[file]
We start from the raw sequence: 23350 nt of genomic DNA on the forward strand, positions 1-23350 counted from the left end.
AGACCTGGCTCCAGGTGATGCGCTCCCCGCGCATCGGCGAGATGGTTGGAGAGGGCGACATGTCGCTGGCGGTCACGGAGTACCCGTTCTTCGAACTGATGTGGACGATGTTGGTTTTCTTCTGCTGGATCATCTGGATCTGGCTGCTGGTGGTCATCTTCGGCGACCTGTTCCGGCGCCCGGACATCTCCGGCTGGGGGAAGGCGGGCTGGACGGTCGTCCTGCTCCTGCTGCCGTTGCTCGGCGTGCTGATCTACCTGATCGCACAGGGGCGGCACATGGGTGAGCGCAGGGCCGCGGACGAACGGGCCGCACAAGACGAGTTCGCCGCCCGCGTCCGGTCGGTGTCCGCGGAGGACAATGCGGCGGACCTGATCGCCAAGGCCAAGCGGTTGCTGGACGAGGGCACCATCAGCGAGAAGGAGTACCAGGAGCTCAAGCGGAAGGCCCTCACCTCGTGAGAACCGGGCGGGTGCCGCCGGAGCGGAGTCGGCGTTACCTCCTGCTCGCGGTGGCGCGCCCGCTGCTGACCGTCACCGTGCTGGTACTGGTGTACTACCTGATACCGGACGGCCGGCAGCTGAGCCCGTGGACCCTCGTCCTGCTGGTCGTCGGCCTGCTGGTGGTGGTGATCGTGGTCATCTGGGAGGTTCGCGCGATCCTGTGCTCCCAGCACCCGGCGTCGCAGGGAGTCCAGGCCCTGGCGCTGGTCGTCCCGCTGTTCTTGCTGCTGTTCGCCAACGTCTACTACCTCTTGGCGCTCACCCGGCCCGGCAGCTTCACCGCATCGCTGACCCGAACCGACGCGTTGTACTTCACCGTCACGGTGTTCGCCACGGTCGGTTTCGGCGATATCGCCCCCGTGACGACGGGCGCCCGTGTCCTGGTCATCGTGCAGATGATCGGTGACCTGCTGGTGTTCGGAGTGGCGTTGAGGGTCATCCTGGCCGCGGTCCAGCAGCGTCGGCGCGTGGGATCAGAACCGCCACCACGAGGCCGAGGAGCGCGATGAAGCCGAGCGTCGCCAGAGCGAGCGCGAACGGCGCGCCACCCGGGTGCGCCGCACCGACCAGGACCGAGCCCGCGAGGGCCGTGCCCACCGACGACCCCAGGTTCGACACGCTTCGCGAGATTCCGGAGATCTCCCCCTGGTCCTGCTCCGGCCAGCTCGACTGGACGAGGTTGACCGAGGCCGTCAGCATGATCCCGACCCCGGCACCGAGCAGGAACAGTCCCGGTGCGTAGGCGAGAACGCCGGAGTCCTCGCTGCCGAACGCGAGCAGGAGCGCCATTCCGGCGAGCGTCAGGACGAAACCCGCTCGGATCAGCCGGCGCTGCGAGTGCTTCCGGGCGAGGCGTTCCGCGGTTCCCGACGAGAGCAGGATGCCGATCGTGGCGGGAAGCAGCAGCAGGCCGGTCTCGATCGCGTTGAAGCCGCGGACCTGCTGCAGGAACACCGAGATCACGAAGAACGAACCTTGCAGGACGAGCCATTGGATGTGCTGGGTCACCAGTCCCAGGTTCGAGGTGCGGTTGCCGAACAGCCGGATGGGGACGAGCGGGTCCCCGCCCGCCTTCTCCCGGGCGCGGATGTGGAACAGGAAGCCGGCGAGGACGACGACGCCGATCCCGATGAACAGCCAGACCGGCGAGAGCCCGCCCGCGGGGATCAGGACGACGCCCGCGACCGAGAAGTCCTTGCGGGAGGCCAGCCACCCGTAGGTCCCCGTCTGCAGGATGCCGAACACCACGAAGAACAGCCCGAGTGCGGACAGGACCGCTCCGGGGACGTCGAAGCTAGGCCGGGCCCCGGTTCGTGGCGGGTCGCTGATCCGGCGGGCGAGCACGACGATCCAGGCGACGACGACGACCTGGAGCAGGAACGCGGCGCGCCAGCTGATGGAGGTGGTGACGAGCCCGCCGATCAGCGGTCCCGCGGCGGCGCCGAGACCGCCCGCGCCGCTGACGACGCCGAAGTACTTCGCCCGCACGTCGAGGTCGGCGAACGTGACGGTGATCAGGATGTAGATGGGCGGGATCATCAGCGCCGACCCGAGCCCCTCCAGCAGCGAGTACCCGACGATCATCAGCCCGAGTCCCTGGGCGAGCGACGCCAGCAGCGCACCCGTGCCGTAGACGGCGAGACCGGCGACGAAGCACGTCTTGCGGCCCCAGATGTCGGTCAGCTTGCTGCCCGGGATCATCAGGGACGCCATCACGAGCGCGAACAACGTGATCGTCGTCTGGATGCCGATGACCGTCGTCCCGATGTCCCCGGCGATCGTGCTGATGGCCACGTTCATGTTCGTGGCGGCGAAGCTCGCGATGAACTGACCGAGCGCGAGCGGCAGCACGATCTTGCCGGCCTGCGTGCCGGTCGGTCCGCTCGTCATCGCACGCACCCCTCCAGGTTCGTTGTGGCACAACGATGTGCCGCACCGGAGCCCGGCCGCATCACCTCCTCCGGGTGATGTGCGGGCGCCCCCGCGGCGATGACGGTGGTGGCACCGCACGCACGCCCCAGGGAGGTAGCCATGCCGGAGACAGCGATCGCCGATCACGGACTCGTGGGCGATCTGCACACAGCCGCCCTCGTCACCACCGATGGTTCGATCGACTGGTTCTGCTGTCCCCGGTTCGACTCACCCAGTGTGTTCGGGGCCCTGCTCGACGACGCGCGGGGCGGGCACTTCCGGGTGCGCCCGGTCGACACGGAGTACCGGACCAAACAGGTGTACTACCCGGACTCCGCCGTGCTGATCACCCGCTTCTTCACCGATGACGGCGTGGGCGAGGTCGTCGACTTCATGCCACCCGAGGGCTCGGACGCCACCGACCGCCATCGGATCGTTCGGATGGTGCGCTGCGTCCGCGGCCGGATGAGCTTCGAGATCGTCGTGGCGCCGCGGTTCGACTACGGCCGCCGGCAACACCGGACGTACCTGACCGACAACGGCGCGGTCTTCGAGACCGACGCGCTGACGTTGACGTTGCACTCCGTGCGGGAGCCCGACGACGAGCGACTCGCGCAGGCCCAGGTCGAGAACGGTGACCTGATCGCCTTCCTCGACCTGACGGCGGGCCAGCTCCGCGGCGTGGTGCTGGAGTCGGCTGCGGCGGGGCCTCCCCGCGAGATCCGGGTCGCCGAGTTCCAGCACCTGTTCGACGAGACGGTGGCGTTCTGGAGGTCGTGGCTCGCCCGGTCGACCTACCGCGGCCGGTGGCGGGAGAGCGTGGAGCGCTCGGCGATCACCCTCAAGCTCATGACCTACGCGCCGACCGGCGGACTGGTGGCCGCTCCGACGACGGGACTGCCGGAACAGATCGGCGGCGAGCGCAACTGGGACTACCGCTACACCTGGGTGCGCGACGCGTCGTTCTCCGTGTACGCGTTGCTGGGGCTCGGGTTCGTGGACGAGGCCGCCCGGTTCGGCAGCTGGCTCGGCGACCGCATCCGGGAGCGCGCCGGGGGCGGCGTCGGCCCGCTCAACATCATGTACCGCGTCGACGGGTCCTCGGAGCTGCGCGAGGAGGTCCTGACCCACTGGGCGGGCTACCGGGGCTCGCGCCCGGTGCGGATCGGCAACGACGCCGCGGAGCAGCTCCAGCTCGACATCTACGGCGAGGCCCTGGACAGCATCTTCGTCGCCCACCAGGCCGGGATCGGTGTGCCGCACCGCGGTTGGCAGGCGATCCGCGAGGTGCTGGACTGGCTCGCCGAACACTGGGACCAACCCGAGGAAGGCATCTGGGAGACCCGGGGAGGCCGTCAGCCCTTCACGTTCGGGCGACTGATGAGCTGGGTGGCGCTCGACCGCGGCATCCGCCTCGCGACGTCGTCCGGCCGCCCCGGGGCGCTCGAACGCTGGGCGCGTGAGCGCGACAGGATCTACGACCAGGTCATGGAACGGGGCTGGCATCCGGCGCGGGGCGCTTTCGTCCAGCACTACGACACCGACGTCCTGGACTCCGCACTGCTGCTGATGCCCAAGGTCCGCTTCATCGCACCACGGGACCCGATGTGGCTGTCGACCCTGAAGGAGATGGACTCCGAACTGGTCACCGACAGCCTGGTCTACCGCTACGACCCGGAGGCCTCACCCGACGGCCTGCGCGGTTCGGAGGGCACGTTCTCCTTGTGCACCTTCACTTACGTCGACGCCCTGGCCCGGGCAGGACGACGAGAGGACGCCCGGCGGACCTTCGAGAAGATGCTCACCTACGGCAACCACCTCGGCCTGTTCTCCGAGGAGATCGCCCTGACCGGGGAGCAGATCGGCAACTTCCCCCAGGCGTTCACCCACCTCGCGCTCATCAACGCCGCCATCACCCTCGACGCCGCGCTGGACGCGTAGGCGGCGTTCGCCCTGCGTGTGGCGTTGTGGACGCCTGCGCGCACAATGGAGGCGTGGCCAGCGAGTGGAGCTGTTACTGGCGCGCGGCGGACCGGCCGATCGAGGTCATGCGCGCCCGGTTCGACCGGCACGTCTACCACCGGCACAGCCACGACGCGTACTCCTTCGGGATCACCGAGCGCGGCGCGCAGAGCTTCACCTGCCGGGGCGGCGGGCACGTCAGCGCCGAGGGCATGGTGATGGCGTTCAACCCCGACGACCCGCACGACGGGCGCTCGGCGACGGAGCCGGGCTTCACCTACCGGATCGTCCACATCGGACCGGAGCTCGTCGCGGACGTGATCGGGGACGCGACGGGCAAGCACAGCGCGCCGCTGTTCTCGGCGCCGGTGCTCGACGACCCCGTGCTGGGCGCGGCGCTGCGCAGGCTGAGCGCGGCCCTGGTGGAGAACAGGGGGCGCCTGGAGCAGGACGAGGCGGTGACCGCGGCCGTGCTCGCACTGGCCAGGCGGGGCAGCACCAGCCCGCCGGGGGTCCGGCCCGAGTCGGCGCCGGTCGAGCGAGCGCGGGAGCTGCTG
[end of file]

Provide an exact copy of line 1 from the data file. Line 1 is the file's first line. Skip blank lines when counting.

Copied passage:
We start from the raw sequence: 23350 nt of genomic DNA on the forward strand, positions 1-23350 counted from the left end.